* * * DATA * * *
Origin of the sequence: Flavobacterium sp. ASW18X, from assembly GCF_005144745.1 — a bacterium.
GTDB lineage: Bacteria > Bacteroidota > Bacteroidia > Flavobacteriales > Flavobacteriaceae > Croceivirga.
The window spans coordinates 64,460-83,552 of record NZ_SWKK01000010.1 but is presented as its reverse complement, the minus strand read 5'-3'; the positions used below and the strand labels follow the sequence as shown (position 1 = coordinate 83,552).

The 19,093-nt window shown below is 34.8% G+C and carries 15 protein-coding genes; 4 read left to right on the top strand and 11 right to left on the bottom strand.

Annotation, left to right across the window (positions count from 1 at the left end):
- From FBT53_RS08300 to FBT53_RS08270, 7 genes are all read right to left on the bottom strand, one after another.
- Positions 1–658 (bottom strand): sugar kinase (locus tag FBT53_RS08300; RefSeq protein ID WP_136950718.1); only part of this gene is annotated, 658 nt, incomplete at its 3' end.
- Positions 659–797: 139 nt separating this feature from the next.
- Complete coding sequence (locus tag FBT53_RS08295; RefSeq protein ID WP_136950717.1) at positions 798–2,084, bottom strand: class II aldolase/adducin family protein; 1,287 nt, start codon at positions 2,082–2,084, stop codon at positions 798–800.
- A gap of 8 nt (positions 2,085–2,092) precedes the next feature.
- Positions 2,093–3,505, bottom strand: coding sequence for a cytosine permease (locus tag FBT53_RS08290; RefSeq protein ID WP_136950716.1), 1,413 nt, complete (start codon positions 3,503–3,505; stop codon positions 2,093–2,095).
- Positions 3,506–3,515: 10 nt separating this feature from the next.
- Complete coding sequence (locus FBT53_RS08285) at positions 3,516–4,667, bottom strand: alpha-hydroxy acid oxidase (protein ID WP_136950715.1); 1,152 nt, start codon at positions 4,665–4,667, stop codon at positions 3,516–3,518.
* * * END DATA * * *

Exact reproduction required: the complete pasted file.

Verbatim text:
Origin of the sequence: Flavobacterium sp. ASW18X, from assembly GCF_005144745.1 — a bacterium.
GTDB lineage: Bacteria > Bacteroidota > Bacteroidia > Flavobacteriales > Flavobacteriaceae > Croceivirga.
The window spans coordinates 64,460-83,552 of record NZ_SWKK01000010.1 but is presented as its reverse complement, the minus strand read 5'-3'; the positions used below and the strand labels follow the sequence as shown (position 1 = coordinate 83,552).

The 19,093-nt window shown below is 34.8% G+C and carries 15 protein-coding genes; 4 read left to right on the top strand and 11 right to left on the bottom strand.

Annotation, left to right across the window (positions count from 1 at the left end):
- From FBT53_RS08300 to FBT53_RS08270, 7 genes are all read right to left on the bottom strand, one after another.
- Positions 1–658 (bottom strand): sugar kinase (locus tag FBT53_RS08300; RefSeq protein ID WP_136950718.1); only part of this gene is annotated, 658 nt, incomplete at its 3' end.
- Positions 659–797: 139 nt separating this feature from the next.
- Complete coding sequence (locus tag FBT53_RS08295; RefSeq protein ID WP_136950717.1) at positions 798–2,084, bottom strand: class II aldolase/adducin family protein; 1,287 nt, start codon at positions 2,082–2,084, stop codon at positions 798–800.
- A gap of 8 nt (positions 2,085–2,092) precedes the next feature.
- Positions 2,093–3,505, bottom strand: coding sequence for a cytosine permease (locus tag FBT53_RS08290; RefSeq protein ID WP_136950716.1), 1,413 nt, complete (start codon positions 3,503–3,505; stop codon positions 2,093–2,095).
- Positions 3,506–3,515: 10 nt separating this feature from the next.
- Complete coding sequence (locus FBT53_RS08285) at positions 3,516–4,667, bottom strand: alpha-hydroxy acid oxidase (protein ID WP_136950715.1); 1,152 nt, start codon at positions 4,665–4,667, stop codon at positions 3,516–3,518.